Thousands flee jihadist attacks in northern Mozambique

By: AFP      Published: 11:37 PM, 31 Mar, 2020
Thousands flee jihadist attacks in northern Mozambique

Thousands of people have flooded Mozambique’s northern city of Pemba after brazen jihadist attacks on two towns in the restive region, local and church sources said Tuesday.

Insurgents descended on Mocimboa da Praia and the nearby town of Quissanga last week, ransacking government buildings and hoisting their flag before retreating.

A shadowy jihadist group has wrecked havoc in northern Mozambique for more than two years, killing more than 900 people, according to the Armed Conflict Location & Event Data Project (ACLED).

The attacks have displaced more than 200,000 people since the start of the insurgency in October 2017, according to local Catholic archbishop, Dom Luiz Fernando.

The displaced have sought refuge in Pemba, the capital of Cabo Delgado province, moving in with  families and friends.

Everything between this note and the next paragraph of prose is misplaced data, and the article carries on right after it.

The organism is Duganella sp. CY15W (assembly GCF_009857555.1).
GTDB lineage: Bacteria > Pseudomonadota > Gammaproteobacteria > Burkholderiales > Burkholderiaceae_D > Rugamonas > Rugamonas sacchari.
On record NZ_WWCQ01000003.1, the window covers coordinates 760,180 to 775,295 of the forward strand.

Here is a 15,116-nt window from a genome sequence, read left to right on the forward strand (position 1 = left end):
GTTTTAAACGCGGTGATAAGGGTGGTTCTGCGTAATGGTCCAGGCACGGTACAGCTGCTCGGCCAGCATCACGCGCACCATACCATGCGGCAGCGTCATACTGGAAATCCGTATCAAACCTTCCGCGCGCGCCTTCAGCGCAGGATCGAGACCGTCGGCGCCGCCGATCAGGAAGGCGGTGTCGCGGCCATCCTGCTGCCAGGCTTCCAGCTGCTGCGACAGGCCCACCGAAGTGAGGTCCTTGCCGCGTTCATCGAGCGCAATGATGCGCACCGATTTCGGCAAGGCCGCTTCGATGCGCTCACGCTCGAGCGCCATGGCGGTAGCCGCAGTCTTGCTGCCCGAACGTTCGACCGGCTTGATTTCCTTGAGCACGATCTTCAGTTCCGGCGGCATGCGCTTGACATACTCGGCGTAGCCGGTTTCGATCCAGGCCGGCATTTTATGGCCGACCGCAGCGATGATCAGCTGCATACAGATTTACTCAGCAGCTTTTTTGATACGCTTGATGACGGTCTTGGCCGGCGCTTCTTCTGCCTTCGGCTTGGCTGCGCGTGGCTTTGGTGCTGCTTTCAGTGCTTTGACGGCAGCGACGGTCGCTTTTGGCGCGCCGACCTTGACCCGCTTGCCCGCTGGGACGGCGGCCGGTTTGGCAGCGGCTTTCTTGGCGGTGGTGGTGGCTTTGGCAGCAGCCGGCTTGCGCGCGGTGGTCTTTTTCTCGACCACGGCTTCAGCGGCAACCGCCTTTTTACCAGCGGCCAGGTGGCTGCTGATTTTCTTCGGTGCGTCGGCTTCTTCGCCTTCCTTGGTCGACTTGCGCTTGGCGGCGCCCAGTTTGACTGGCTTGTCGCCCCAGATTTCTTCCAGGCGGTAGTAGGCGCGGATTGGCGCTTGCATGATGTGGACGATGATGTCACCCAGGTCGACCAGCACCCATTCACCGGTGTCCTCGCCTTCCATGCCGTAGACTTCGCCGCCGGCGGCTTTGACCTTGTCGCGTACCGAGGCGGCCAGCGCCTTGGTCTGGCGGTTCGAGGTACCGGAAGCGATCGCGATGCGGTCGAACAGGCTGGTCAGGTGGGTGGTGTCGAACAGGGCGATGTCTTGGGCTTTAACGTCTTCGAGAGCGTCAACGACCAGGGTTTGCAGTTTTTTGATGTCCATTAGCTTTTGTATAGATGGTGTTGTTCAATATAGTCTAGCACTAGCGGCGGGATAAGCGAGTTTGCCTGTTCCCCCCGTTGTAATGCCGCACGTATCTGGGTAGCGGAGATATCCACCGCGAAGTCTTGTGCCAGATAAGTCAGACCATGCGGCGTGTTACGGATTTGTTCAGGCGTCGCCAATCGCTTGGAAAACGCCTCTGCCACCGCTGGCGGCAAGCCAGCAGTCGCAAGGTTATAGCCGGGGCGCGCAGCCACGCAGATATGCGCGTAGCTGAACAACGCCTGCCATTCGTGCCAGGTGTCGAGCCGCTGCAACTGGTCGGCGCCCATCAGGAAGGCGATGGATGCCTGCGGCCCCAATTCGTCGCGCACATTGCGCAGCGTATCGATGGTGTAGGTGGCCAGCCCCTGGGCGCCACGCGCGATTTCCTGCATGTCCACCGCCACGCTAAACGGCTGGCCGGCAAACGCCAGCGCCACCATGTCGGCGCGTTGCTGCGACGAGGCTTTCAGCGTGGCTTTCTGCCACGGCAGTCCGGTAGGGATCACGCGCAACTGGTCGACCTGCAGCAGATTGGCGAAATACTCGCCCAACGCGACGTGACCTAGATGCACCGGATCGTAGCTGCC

Many arrived in boats after the main bridge on the main road connecting Pemba to the north was damaged by floods.

“We have more than 100 families who have welcomed people into their homes,” in recent days, said Fakir Rugunate, a senior official in the city’s Cairiaco neighbourhood.

Momade Abu reached Pemba on Monday from Quissanga.

“We hope that one day the conflict will end and we can return to our fields,” he said. 

“Here we are suffering, we have nowhere to sleep, and nothing to eat but the situation is worse where came from,” he said.

“We stayed in the bush for two days until (the attackers) left. We left everything behind,” he added.

Keeping track of the arrivals has not been easy.

The government has instructed officials in the  poor Pemba neighborhood of Paquitequete, where boats dock, to record details of all the arrivals and where they will seek shelter.

“To date we have registered more than 4,000 people - mostly women and children,” said a local leader who asked not to be named.

A Catholic source said the church was mobilising aid to support the displaced, but lack of data on their exact addresses made it more difficult to help.

“This is a humanitarian disaster,” said a source from the archdiocese of Pemba.